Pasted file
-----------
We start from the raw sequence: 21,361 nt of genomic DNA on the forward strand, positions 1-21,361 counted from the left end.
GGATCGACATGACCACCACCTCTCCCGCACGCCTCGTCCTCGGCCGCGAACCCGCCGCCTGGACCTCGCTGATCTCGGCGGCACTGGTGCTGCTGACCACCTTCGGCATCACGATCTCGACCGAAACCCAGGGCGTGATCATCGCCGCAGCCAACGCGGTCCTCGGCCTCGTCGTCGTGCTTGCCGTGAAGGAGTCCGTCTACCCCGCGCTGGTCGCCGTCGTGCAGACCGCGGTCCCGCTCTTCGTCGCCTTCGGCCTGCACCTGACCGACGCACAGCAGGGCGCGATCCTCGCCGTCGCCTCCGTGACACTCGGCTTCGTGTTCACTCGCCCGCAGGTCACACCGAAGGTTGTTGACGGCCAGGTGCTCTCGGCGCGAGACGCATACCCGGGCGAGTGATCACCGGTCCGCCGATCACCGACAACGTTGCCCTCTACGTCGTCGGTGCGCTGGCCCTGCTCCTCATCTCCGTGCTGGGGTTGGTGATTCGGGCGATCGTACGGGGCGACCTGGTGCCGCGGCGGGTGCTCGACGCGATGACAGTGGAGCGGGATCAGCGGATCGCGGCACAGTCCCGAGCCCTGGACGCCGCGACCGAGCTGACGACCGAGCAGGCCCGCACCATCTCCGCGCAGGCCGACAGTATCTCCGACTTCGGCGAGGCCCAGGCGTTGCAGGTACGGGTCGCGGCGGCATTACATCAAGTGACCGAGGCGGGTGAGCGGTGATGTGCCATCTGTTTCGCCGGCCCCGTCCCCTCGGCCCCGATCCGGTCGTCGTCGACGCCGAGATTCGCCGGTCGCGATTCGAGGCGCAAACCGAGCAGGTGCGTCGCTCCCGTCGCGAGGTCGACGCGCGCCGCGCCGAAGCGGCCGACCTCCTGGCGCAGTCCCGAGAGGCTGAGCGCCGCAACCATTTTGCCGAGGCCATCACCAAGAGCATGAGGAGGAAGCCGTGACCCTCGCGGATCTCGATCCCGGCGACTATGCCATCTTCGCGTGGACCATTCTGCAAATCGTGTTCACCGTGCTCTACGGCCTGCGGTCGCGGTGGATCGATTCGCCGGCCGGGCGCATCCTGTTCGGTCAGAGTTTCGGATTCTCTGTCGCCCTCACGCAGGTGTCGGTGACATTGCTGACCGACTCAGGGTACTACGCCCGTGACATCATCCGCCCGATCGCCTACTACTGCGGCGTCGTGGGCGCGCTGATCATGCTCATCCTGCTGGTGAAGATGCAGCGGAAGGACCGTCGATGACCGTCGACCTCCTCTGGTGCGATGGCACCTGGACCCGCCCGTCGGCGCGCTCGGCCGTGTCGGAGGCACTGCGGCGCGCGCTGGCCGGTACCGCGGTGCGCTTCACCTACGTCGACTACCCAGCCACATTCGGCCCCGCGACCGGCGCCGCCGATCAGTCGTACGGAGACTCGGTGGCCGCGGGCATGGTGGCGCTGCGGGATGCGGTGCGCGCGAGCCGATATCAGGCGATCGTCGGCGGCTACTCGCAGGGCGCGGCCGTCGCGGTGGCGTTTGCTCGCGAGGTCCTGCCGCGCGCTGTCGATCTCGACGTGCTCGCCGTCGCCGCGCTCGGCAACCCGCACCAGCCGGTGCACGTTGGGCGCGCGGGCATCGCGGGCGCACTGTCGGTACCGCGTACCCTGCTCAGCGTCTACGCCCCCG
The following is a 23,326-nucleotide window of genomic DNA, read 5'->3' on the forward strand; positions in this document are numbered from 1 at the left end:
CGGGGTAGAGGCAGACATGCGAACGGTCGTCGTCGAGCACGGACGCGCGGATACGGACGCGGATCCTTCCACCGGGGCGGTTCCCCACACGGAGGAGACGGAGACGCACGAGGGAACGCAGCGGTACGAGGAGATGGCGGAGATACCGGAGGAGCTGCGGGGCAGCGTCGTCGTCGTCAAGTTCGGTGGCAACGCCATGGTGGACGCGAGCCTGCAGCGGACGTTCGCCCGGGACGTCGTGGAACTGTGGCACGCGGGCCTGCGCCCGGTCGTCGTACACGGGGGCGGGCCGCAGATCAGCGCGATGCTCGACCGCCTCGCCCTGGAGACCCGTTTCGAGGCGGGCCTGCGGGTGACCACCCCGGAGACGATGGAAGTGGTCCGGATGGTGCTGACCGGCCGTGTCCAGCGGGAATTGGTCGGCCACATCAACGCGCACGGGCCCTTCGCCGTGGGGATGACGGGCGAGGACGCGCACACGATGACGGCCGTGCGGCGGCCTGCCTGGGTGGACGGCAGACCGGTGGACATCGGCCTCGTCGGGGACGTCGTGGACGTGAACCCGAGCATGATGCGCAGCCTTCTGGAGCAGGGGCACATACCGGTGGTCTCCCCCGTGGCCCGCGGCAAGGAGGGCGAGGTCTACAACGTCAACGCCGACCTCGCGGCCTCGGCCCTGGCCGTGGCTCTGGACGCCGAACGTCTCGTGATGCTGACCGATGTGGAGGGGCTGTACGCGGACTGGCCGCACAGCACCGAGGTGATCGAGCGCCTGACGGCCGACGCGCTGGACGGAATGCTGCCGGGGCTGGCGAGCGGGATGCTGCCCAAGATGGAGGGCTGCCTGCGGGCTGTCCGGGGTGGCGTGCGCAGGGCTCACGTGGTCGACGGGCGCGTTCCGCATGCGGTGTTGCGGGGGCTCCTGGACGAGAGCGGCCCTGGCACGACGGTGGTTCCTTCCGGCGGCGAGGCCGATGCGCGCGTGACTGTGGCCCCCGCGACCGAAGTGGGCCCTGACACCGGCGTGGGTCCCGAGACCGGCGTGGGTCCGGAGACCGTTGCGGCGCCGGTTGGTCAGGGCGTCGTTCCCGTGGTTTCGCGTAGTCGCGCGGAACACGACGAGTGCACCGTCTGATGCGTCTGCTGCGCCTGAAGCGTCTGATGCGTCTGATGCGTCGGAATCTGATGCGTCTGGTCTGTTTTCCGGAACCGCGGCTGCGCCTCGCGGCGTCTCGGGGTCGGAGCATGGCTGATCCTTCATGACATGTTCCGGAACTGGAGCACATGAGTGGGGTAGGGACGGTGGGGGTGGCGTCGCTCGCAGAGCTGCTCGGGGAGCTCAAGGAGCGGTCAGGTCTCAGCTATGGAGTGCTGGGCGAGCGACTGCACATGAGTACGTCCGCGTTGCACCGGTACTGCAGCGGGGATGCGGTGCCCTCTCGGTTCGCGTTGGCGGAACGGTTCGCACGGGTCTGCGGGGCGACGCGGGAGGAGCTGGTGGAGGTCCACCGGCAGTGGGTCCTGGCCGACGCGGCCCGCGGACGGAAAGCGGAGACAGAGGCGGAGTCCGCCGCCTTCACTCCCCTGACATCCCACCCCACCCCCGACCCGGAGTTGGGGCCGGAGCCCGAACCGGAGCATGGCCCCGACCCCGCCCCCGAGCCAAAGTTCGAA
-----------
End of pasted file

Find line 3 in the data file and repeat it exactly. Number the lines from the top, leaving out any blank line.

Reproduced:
The following is a 23,326-nucleotide window of genomic DNA, read 5'->3' on the forward strand; positions in this document are numbered from 1 at the left end: